After reading Fangirl, I knew that I had found one of my new favorite contemporary writers in Rainbow Rowell. As someone who grew up reading Harry Potter and other magical series, this novel brought back the magic and wonder of my childhood as well as the wry wit and dirty vocabulary of my adolescence. Not to mention that Baz Pitch is the most badass character to ever exist. The story of Simon Snow and his war against The Insidious Humdrum has a little bit of everything, comedy, romance, drama, action, and adventure. Borne of the Carry On fanfiction saga that was excerpted in Fangirl, this is the epic story of the young magician, who is faced with a daunting fate and an insufferable roommate.
Spoiler-free summary: Simon Snow is the prophesied mage, who is tasked with defeating the greatest threat to the magical world, The Insidious Humdrum. In his struggle to destroy this great evil, he finds himself forced to work hand-in-hand with his worst enemy, who also happens to be his roommate. Through many trials, tribulations, and unexpected twists, Simon Snow fights for his friends, his destiny, and his world.
What I liked:
- Rowell’s storytelling: The way this story was divided into chapters and sections was quite fascinating, because rather than having one narrator, it had many. This style of storytelling made it much easier to become interested in the various characters and their own personal stories and thoughts. Additionally, every character had a different way of thinking or speaking that was portrayed perfectly, highlighting the different backgrounds and histories of characters.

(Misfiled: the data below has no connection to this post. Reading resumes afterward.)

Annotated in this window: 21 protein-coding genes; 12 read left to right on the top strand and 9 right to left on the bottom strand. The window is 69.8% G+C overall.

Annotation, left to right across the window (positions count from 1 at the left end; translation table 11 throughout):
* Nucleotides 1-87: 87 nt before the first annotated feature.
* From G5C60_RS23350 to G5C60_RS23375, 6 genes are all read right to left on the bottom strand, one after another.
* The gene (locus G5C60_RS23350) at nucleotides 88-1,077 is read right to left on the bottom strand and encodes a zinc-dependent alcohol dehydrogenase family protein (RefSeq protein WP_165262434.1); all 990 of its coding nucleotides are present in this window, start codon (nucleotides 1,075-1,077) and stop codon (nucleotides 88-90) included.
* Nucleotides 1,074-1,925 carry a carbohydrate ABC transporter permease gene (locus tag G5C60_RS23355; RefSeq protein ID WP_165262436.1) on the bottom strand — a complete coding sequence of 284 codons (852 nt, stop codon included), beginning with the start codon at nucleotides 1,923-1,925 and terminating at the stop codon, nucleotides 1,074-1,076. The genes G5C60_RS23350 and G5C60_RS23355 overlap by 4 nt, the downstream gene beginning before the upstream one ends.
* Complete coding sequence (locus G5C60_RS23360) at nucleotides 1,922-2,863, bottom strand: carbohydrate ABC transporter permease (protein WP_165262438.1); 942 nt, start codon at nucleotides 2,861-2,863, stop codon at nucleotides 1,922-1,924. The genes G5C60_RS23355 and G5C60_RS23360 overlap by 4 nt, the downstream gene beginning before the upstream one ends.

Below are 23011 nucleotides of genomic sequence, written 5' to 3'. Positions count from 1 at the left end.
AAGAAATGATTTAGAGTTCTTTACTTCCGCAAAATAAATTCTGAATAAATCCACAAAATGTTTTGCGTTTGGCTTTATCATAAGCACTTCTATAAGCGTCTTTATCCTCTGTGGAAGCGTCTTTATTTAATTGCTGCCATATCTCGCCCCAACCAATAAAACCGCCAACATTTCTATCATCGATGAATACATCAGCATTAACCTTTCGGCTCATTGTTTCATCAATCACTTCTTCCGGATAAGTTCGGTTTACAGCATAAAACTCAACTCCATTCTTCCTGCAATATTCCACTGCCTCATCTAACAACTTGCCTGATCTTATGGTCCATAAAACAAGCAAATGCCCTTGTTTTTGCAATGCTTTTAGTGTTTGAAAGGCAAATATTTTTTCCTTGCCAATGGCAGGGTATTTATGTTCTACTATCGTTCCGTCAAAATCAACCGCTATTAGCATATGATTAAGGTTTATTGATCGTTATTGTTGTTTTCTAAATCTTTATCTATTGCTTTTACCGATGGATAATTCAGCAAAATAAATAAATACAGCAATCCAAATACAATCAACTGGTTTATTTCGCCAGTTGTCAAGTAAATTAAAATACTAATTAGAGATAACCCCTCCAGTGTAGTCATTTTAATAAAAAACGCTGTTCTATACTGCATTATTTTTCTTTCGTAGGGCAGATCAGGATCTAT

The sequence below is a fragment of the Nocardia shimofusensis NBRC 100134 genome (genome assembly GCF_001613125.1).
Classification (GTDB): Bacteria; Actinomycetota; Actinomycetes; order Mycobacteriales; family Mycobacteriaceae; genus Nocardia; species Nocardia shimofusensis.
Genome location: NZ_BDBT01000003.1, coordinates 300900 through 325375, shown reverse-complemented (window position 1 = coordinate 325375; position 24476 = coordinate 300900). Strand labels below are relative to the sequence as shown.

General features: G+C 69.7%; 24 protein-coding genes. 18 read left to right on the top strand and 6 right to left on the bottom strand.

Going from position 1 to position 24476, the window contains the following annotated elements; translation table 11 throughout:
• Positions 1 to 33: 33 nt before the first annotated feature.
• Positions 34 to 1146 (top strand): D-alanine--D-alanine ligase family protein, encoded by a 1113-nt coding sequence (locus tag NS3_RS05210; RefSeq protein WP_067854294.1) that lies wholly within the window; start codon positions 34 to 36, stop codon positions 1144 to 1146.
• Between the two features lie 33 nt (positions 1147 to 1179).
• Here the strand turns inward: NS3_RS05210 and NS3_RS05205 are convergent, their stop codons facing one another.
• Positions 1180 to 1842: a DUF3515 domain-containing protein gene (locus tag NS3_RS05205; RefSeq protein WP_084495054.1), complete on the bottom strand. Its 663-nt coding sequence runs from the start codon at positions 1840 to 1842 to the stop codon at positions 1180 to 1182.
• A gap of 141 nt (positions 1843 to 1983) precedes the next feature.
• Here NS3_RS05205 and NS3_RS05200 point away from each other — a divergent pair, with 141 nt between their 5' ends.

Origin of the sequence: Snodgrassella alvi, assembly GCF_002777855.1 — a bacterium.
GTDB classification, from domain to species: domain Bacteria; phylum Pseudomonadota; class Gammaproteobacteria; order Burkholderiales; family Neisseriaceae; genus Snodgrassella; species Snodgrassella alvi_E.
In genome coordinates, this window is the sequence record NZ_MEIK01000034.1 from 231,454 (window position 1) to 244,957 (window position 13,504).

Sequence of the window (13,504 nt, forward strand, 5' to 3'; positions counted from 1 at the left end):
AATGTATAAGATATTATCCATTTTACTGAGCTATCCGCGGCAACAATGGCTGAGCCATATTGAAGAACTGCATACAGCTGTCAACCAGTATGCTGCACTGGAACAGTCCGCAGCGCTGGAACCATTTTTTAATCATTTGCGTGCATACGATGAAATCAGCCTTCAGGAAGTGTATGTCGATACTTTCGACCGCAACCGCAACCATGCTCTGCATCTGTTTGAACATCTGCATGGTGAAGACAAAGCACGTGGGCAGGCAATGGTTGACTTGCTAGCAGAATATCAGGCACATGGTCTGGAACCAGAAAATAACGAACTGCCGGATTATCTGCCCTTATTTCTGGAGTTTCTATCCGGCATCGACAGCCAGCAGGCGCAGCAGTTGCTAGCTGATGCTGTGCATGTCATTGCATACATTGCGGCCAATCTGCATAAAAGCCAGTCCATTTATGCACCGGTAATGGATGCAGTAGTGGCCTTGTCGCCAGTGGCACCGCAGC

- The plot (& twists): Stories about young mages or wizards usually follow the same formula: young prodigious wizard is faced with some perilous threat and with the power of friendship, he defeats it, and everyone lives happily ever after. This story did not follow that formula, at least not in the sense where the outcomes were predictable. It wasn’t a simple story of the triumph of good over evil, but a story of secrets and surprises that made it all the more enjoyable to read.
- The characters: Every good story needs good characters, and Rowell delivers us a platter of endearing, complex, and captivating characters in Carry On. Every character, no matter how peripheral, is developed and portrayed in a way that makes the reader understand a little more about them every time they appear. It keeps the secondary and tertiary characters from being two-dimensional and stereotypical, while giving them a personality through their words and actions.
What I disliked:
- Simon Snow’s weirdness (sometimes): Don’t get me wrong. I like Simon Snow. I think he’s a wonderfully rendered hero, and his unpretentious and humble demeanor are absolutely endearing. However, he does come off as a bit of an anti-social simpleton sometimes, who doesn’t understand human nature. In truth, it does make sense to the story, since he has no frame of reference for normalcy. It just annoyed me at some points in the story, because he was being so pigheaded that I wanted to throttle him through the pages.
- The Mage: Someone just punch him in the face. I realize the Mage is the headmaster figure, but he was a very puzzling character. I was shocked when the story shifted from referring to him as the stern but principled headmaster to the despotic weirdo he turned into at some point in the story. The change was too sudden and there was no development of his character beyond that abrupt switch in modus operandi, as if he just decided to drop the mask of normality and unleash his Looney Tunes side.
I debated giving this book 5 stars, because while I did love the story and the characters, I ended loving Baz more than Simon. I felt really weird about not liking the main character as much I should have. However, the romantic aspect was adorable and I found a new favorite couple to gush over. I’ll definitely be rereading this novel in the future, because, honestly, Baz’s one liners are pure gold and the relationship between him, Simon, and Penny is delightful.